In the tradition of farmers of long ago,Bob had the magic ingenuity to rebuild broken items instead of throwing them away.He wasn’t one to spend all his money but saved it. He taught his son and his daughters this principle and it stands true today.Tom, his only son, learned this from his dad and continues to fashion parts together to fix household items and lawn machinery today.
My father-in-law made do with what they had in the garage or cleverly took parts off of random machines at the landfill. When equipment, appliances or mowers broke down in exhaustion, Bob and Tom used their fast thinking and solved the problem every time. They cleverly invented and built side mowers ,so that they could cut an extra five feet of growing grass, therefore completing mowing jobs faster.When Bob’s girls were little he even built a go-cart for them by himself!
One time Bob fastidiously fashioned a part on his friend Marilyn’s furnace so it could temporary work until the serviceman arrived. Another time my father-in-law created an ingenious cab for his mower in the summer to beat the sun, made of spare metal parts. In winter the same handy contraption supported Bob’s warmth , providing comfort in the frigid New Hampshire elements. One snowy day he carried his grandson Dylan in the cab to plow his neighbor’s driveway.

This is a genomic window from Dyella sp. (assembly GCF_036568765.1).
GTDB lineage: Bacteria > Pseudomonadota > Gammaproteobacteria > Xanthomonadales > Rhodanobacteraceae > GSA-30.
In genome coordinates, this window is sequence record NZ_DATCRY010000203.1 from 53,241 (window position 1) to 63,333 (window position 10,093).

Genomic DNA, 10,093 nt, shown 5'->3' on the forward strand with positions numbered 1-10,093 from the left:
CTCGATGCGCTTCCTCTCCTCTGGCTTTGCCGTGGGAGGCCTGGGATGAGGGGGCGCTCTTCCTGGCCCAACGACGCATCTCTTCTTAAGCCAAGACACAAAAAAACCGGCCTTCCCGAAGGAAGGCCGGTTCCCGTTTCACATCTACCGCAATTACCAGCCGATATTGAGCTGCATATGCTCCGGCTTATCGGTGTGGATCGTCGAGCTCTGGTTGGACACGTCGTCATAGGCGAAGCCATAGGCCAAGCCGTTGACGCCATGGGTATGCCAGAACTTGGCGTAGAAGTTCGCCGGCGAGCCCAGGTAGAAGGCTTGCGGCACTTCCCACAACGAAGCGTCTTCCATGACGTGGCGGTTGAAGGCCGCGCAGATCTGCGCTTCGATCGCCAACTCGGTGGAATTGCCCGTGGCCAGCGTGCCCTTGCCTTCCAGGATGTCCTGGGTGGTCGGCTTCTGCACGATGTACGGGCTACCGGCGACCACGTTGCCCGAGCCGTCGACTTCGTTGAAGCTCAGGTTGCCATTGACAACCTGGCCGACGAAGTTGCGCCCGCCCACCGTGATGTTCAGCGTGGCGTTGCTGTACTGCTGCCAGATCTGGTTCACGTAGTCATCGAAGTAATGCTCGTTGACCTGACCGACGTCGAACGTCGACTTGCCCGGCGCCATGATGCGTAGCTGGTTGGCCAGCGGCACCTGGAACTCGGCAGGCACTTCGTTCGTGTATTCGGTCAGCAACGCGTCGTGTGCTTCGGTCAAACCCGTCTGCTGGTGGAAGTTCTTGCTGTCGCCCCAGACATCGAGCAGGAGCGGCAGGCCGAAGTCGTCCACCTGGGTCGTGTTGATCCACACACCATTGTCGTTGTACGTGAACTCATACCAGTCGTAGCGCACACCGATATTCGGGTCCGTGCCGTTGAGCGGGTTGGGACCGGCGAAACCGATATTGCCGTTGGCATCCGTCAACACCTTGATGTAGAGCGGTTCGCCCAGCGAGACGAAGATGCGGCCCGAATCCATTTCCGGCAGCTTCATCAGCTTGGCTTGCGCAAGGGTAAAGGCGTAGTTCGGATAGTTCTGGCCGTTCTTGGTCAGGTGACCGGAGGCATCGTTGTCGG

My husband and I acquired our house 22 years ago, a fixer upper which we bought cheap( with the help of family). The renovation project handed Tom and Bob not only a new challenge, but a pet project to complete for father and son. These two guys didn’t let the unforgiving New England winter hold them back! Instead of waiting for spring, they wrapped the 1899 cape up in plastic, resembling a gigantic Christmas present.While everyone in town passed by with amazement, inside the plastic cover they had heat and worked at tearing boards off. These ambitious guys worked on the house cedar shingles in the cold of winter just to get it done. Laughing, talking and their companionship saw them through. They made lasting memories and accomplished much.
It’s been thirteen years since Tom’s dad has passed away. There have been tears and painful moments. Yet through all this, we all hold these lasting memories close to us, shaping the way we live today, as we live with strength. Bob’s legacy lives in his son and three daughters, his beloved wife, grandchildren, great grandchildren, in the walls of our home he renovated, and in his daughter’s homes that he helped in various projects.We persevere in our lives and live to the fullest because he would’ve wanted it that way!
I tell this story with a happiness and not sadness, that my husband was fortunate enough to have this father and son relationship and that his daughters and grandchildren had such a special role model. I feel blessed that I could witness it and continue to see Tom and his dad in him and our son. The next installment will involve our oldest son and how Tom has taught him as his dad did. Be looking for it in a week or two.
As you reflect on this post, do certain people come to mind? Do you know a father and son duo like I do?